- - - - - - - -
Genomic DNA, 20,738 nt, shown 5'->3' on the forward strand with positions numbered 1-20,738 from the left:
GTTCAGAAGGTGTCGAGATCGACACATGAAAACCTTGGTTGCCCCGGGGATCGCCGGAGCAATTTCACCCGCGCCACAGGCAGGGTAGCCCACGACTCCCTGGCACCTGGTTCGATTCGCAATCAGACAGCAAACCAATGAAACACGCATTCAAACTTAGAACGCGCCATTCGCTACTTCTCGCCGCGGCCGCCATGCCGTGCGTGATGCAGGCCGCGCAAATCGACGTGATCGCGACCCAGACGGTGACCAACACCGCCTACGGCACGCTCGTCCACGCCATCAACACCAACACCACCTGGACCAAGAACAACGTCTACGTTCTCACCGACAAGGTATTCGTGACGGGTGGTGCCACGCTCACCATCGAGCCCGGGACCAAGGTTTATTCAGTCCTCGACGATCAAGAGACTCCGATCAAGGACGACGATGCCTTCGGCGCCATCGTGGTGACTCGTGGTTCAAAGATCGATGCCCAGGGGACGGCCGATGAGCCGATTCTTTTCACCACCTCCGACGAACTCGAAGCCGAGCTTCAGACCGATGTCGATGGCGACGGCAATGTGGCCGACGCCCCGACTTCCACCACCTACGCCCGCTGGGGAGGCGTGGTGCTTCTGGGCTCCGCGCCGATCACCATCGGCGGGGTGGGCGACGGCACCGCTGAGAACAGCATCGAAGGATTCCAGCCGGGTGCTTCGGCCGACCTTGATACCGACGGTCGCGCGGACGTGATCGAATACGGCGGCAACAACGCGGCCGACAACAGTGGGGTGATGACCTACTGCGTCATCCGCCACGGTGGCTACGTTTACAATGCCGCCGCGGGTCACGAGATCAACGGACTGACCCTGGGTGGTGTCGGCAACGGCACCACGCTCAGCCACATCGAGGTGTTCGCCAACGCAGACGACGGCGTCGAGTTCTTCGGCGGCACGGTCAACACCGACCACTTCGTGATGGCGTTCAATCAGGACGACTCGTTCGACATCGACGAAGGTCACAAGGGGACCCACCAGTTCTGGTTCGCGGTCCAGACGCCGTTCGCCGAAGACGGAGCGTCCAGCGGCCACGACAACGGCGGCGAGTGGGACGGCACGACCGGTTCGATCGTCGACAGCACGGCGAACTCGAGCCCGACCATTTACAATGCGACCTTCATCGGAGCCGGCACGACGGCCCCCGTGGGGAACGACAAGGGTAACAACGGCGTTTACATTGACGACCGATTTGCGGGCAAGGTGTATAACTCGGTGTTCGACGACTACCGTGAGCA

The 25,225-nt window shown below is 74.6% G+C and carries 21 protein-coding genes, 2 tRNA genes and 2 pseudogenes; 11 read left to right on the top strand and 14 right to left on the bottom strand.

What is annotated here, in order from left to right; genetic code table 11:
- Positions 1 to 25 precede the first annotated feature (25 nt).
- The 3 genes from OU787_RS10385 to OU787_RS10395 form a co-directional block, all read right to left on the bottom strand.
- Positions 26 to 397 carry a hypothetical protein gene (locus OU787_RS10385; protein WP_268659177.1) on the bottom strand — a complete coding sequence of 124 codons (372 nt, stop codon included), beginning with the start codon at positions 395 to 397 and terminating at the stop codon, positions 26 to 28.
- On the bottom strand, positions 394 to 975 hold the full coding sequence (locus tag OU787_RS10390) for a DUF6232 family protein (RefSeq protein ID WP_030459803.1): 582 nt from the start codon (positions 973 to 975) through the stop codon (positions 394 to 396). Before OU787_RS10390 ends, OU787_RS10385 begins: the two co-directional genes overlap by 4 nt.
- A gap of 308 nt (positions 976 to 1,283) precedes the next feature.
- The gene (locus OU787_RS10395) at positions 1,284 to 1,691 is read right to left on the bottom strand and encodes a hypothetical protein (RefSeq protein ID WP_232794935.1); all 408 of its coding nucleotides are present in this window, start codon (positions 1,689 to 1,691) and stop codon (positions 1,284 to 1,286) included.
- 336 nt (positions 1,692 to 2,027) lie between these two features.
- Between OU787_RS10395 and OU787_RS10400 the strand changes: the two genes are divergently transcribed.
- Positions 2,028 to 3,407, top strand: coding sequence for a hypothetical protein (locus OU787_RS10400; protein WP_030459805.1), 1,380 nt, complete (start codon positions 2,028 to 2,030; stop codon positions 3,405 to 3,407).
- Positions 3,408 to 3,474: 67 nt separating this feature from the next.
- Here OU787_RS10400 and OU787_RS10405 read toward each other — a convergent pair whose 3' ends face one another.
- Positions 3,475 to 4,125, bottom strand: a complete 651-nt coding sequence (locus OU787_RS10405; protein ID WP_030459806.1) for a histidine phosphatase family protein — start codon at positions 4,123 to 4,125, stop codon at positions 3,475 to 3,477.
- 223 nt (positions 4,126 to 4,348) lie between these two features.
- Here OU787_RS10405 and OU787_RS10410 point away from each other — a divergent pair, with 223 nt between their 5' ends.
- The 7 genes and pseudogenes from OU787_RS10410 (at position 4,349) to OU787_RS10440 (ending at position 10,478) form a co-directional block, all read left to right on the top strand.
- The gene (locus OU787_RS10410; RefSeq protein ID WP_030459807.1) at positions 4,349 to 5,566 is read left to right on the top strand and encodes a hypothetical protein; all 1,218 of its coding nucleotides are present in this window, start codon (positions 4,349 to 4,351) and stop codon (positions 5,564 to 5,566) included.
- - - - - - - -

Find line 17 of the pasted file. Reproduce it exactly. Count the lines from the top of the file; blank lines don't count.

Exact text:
- 223 nt (positions 4,126 to 4,348) lie between these two features.